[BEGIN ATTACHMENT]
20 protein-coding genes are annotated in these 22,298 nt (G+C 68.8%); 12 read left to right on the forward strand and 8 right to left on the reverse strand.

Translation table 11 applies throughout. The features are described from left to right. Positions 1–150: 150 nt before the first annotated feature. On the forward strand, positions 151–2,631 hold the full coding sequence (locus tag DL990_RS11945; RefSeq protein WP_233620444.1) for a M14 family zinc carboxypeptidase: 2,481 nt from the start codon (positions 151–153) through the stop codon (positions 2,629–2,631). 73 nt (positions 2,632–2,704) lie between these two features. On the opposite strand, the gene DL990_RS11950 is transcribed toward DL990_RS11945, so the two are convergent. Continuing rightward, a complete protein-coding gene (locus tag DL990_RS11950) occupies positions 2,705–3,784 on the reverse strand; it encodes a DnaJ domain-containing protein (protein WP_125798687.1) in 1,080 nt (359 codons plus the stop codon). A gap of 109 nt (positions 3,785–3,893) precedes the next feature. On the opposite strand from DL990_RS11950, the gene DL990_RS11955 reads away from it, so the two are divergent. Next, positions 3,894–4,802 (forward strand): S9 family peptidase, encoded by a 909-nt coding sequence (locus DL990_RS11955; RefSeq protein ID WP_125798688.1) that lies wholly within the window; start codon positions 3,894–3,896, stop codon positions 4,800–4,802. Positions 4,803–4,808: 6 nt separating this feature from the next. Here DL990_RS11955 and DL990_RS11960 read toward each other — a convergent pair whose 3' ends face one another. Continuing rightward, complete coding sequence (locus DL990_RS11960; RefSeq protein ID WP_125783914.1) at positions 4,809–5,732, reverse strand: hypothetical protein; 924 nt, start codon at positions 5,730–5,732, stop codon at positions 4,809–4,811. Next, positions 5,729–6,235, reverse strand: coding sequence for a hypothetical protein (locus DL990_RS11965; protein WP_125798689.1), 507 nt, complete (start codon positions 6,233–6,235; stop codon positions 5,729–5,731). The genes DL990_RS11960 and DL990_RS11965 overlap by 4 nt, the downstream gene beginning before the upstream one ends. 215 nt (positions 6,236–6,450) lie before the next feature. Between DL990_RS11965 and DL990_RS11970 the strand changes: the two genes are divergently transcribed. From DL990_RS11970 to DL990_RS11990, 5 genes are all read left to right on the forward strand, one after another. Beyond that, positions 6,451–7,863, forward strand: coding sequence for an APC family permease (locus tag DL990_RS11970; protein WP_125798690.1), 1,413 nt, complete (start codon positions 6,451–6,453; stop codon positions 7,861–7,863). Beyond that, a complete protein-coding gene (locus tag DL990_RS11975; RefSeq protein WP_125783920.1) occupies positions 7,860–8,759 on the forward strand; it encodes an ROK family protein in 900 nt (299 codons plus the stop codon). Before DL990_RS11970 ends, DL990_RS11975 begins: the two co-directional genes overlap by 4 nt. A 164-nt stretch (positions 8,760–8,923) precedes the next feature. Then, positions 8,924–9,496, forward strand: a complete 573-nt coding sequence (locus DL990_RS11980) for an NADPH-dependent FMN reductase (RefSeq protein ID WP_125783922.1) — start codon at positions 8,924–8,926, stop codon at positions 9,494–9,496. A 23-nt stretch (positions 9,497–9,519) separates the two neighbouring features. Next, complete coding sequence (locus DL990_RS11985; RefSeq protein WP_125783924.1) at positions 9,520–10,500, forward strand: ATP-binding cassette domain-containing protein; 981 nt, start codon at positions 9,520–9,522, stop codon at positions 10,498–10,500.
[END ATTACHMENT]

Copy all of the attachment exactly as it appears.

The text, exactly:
20 protein-coding genes are annotated in these 22,298 nt (G+C 68.8%); 12 read left to right on the forward strand and 8 right to left on the reverse strand.

Translation table 11 applies throughout. The features are described from left to right. Positions 1–150: 150 nt before the first annotated feature. On the forward strand, positions 151–2,631 hold the full coding sequence (locus tag DL990_RS11945; RefSeq protein WP_233620444.1) for a M14 family zinc carboxypeptidase: 2,481 nt from the start codon (positions 151–153) through the stop codon (positions 2,629–2,631). 73 nt (positions 2,632–2,704) lie between these two features. On the opposite strand, the gene DL990_RS11950 is transcribed toward DL990_RS11945, so the two are convergent. Continuing rightward, a complete protein-coding gene (locus tag DL990_RS11950) occupies positions 2,705–3,784 on the reverse strand; it encodes a DnaJ domain-containing protein (protein WP_125798687.1) in 1,080 nt (359 codons plus the stop codon). A gap of 109 nt (positions 3,785–3,893) precedes the next feature. On the opposite strand from DL990_RS11950, the gene DL990_RS11955 reads away from it, so the two are divergent. Next, positions 3,894–4,802 (forward strand): S9 family peptidase, encoded by a 909-nt coding sequence (locus DL990_RS11955; RefSeq protein ID WP_125798688.1) that lies wholly within the window; start codon positions 3,894–3,896, stop codon positions 4,800–4,802. Positions 4,803–4,808: 6 nt separating this feature from the next. Here DL990_RS11955 and DL990_RS11960 read toward each other — a convergent pair whose 3' ends face one another. Continuing rightward, complete coding sequence (locus DL990_RS11960; RefSeq protein ID WP_125783914.1) at positions 4,809–5,732, reverse strand: hypothetical protein; 924 nt, start codon at positions 5,730–5,732, stop codon at positions 4,809–4,811. Next, positions 5,729–6,235, reverse strand: coding sequence for a hypothetical protein (locus DL990_RS11965; protein WP_125798689.1), 507 nt, complete (start codon positions 6,233–6,235; stop codon positions 5,729–5,731). The genes DL990_RS11960 and DL990_RS11965 overlap by 4 nt, the downstream gene beginning before the upstream one ends. 215 nt (positions 6,236–6,450) lie before the next feature. Between DL990_RS11965 and DL990_RS11970 the strand changes: the two genes are divergently transcribed. From DL990_RS11970 to DL990_RS11990, 5 genes are all read left to right on the forward strand, one after another. Beyond that, positions 6,451–7,863, forward strand: coding sequence for an APC family permease (locus tag DL990_RS11970; protein WP_125798690.1), 1,413 nt, complete (start codon positions 6,451–6,453; stop codon positions 7,861–7,863). Beyond that, a complete protein-coding gene (locus tag DL990_RS11975; RefSeq protein WP_125783920.1) occupies positions 7,860–8,759 on the forward strand; it encodes an ROK family protein in 900 nt (299 codons plus the stop codon). Before DL990_RS11970 ends, DL990_RS11975 begins: the two co-directional genes overlap by 4 nt. A 164-nt stretch (positions 8,760–8,923) precedes the next feature. Then, positions 8,924–9,496, forward strand: a complete 573-nt coding sequence (locus DL990_RS11980) for an NADPH-dependent FMN reductase (RefSeq protein ID WP_125783922.1) — start codon at positions 8,924–8,926, stop codon at positions 9,494–9,496. A 23-nt stretch (positions 9,497–9,519) separates the two neighbouring features. Next, complete coding sequence (locus DL990_RS11985; RefSeq protein WP_125783924.1) at positions 9,520–10,500, forward strand: ATP-binding cassette domain-containing protein; 981 nt, start codon at positions 9,520–9,522, stop codon at positions 10,498–10,500.